First X-ray demo: Jan. 13, 1896
SLICE OF HISTORY
German physicist Wilhelm Roentgen himself couldn't believe what he had discovered in his lab a few months earlier--a form of radiation that caused a flourescent effect allowing him to see images through opaque surfaces. He had lived in the lab for weeks, continuously recreating the effect to make sure he wasn't mistaken and finally, a few days before Christmas, 1895, he had made the first X-ray image--a photo revealing the skeleton of his wife Bertha's left hand. (She had exclaimed, "I have seen my death.")
On this day, Germany's emperor, Kaiser Wilhelm II gets his first look at X-rays, then awards the scientist the Prussian Order of the Crown. Three days later the New York Times, writing about Roentgen's discovery, predicts the "transformation of modern surgery by enabling the surgeon to detect the presence of foreign bodies." In 1901, Roentgen is awarded the very first Nobel Prize in Physics, but when he dies in 1923, he is bankrupt, wiped out by the hyperinflation in Germany after World War I.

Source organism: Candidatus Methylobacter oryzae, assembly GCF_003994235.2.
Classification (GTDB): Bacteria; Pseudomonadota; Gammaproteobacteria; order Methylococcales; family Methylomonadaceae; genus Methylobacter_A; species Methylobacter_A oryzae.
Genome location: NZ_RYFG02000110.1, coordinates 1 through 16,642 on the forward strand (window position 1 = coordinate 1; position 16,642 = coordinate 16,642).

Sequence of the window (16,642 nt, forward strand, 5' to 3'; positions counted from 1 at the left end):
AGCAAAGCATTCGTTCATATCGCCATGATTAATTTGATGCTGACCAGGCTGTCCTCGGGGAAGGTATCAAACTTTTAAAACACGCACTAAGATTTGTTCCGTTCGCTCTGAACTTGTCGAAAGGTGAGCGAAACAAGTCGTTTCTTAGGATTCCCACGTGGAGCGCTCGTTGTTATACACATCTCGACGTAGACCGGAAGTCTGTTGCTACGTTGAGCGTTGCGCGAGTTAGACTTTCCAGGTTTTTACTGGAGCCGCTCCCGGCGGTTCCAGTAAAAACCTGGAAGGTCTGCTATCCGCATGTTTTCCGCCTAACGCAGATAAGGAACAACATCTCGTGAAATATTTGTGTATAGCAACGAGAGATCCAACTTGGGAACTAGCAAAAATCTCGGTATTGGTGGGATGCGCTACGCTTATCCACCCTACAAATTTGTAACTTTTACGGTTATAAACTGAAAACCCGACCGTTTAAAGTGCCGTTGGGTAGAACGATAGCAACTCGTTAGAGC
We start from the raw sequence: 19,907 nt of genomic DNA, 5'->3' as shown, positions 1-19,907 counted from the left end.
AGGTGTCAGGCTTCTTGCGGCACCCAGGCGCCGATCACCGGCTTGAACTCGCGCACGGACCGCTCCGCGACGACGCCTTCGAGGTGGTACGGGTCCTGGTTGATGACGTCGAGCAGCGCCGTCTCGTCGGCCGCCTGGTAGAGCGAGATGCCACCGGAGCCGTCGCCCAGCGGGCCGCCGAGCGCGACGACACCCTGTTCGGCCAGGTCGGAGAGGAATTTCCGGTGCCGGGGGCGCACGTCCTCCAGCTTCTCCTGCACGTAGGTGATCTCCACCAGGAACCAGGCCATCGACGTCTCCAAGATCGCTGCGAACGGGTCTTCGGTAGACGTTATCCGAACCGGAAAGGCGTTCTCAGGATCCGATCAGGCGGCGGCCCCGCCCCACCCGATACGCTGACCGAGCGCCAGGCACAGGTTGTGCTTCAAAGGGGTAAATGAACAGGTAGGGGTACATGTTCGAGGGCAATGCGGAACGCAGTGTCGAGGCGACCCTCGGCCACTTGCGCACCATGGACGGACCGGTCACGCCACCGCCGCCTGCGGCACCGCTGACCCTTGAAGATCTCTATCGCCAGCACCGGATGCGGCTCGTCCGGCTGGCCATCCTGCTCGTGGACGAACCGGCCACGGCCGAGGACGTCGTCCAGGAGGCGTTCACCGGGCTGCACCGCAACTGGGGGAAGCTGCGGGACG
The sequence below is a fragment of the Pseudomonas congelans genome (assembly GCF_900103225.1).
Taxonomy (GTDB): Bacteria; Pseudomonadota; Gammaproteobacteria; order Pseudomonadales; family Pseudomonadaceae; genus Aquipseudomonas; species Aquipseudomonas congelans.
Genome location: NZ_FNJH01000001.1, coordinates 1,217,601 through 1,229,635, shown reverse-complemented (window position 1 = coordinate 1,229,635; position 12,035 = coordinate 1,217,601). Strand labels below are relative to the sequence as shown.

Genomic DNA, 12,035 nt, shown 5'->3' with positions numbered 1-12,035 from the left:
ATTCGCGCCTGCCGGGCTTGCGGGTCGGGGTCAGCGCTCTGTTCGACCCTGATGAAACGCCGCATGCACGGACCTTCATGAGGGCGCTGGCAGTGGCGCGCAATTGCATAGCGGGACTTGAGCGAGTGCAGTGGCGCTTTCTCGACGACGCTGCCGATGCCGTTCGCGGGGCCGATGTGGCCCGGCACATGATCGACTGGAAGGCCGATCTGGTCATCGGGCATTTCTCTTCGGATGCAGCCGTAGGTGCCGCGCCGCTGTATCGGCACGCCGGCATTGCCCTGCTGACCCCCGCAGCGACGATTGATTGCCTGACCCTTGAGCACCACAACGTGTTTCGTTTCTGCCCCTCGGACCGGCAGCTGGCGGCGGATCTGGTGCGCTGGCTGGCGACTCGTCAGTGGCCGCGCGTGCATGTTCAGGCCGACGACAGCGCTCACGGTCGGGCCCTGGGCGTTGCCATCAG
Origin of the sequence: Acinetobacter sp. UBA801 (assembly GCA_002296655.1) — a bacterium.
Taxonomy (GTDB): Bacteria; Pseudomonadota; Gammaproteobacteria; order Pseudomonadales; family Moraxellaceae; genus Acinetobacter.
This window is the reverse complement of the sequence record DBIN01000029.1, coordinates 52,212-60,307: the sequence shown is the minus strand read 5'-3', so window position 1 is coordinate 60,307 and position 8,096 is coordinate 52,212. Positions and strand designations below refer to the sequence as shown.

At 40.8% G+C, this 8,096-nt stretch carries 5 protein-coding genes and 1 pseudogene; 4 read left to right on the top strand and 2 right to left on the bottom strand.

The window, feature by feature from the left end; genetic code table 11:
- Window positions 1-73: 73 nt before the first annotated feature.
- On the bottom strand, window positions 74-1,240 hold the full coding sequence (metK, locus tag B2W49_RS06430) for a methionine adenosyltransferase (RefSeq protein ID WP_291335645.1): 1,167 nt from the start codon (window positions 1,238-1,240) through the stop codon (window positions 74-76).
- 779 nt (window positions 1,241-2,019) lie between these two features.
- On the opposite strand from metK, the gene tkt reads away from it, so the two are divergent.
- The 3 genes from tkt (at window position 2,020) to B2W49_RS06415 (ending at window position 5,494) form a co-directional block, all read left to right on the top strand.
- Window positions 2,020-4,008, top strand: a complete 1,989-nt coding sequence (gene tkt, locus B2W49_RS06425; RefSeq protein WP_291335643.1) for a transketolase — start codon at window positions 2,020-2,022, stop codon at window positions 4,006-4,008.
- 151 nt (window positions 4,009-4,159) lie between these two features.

For many years, X-rays were known as Roentgen rays and while that term has faded, the roentgen remains a radiological unit of measure.